Off-road vehicle purchase honors fallen Henniker firefighter
By NANCY BEAN FOSTER
Union Leader Correspondent |
February 16. 2014 8:13PM
HENNIKER — The fire department and the community have come together to honor the memory of a fallen firefighter through the purchase of an off-road vehicle designed to save lives.
On Nov. 10, 2013, Scott Davison, 40, a 17-year veteran of the Henniker Fire Department, was killed when his truck struck a tree in Hopkinton. Davison, who served as assistant road agent in Henniker, was traveling on Pine Street in Contoocook village just after midnight when the accident occurred.
People throughout the community were shaken by Davison’s death because he was such a familiar face in Henniker, said Fire Chief Keith Gilbert.
“He was well-known by everybody,” Gilbert said. “Scott was a good guy. He was always cheerful and had a nice word for everybody.”
Though saddened by Davison’s passing, the fire department rallied to find a way to honor their fellow firefighter that celebrated who he was as a person. Davison’s family had asked that donations in memory of Davison be made to the Henniker Firefighters Association, and building off that generosity, the fire department continued to raise money for the purchase of a special off-road vehicle.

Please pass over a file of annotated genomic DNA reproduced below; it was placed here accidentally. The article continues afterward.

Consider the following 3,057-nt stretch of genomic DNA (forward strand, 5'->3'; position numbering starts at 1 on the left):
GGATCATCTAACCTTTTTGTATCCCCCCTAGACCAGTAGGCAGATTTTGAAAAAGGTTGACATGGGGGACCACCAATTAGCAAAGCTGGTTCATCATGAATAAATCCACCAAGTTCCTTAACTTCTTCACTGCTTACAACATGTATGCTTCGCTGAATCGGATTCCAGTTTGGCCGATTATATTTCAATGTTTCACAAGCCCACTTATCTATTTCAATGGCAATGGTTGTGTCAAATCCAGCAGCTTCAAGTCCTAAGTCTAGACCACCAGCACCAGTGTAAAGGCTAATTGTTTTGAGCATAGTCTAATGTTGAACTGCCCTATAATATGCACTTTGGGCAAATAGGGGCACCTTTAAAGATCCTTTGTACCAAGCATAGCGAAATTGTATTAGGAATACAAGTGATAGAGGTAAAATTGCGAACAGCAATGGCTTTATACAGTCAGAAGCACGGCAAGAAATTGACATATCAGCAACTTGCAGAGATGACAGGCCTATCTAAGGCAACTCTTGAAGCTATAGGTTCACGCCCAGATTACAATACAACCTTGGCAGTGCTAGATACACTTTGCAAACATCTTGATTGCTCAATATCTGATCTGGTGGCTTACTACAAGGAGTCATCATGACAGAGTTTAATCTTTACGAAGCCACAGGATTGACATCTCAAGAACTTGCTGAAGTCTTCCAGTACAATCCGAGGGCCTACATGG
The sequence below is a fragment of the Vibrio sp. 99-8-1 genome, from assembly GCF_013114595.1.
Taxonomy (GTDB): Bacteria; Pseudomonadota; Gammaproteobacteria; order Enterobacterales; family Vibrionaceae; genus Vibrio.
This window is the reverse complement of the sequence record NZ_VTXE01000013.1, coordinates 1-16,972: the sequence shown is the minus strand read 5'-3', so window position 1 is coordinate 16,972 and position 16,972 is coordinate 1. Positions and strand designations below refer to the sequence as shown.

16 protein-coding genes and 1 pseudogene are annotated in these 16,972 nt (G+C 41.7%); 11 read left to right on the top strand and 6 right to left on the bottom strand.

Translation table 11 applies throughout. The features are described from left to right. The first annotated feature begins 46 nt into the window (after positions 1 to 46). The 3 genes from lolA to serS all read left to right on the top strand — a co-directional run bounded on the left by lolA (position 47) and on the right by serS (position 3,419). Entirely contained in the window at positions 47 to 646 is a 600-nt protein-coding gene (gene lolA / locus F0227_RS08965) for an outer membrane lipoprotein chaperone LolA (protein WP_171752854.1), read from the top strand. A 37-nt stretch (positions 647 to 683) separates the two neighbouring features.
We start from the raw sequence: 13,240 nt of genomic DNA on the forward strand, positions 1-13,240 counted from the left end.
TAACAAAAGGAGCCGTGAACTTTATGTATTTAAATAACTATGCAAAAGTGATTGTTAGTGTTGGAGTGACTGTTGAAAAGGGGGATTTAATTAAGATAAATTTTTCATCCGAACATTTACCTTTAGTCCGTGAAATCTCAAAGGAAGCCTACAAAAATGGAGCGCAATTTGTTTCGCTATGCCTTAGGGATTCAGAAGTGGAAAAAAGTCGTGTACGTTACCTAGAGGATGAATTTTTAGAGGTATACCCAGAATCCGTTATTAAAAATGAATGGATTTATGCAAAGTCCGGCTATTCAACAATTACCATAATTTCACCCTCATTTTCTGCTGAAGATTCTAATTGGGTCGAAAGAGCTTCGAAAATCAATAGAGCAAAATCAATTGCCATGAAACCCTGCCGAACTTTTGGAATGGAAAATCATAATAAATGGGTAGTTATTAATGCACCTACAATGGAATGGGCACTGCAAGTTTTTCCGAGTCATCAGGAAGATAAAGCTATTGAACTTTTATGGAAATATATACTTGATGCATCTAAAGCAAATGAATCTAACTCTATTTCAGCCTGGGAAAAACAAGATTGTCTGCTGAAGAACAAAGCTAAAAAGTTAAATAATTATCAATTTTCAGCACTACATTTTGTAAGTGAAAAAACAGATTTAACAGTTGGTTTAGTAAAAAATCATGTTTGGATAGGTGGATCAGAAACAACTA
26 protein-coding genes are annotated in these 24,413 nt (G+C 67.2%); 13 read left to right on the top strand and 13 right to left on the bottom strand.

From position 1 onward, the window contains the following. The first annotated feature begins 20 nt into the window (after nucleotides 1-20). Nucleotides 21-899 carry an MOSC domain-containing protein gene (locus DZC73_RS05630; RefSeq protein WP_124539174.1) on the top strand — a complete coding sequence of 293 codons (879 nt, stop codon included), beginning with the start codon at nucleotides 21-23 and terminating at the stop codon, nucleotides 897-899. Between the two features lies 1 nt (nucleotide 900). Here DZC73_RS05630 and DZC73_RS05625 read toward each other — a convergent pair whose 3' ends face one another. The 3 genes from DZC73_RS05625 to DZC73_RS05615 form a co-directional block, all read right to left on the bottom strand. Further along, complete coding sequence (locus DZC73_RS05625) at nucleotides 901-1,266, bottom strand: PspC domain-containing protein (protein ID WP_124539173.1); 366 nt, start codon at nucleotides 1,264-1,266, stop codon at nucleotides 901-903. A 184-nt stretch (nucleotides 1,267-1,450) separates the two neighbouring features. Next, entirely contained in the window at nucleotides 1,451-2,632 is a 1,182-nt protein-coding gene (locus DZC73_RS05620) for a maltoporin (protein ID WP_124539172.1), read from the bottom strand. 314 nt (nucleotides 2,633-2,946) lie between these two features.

“Scott liked going off-road on four-wheelers and Jeeps,” said the chief, “so we decided to raise money to purchase a UTV (utility terrain vehicle) for the department.”
The vehicle, which was ordered recently, allows emergency responders to travel through the woods or on unmaintained roads in order to reach an accident scene or a brush fire. The UTV allows two people to sit side-by-side and has room for a stretcher on back for transporting patients.
“We have a lot of snowmobile trails in Henniker and we have had to respond to a lot of incidents involving snowmobilers,” said Gilbert. “We also have a very active ATV club and miles of unmaintained roads in town. This vehicle will give us a mechanism for responding to accidents or brush fires in those places.”
The department has raised enough through donations to purchase the UTV, said Gilbert, and they’re waiting for delivery. The chief said he was surprised and grateful for the overwhelming community response, which he said was an acknowledgement of what Davison and his brethren in the fire services give to their communities.
But the department is trying to raise an additional $6,000 to outfit the vehicle with emergency equipment, including a litter for carrying accident victims over difficult terrain on the back of the rig.
“We’re still working towards that,” said Gilbert. “We were able to raise around $10,500 for the UTV and we all pitched in the rest that we needed to buy it, but the equipment like the litter will help us when we’re responding to off-road accidents.”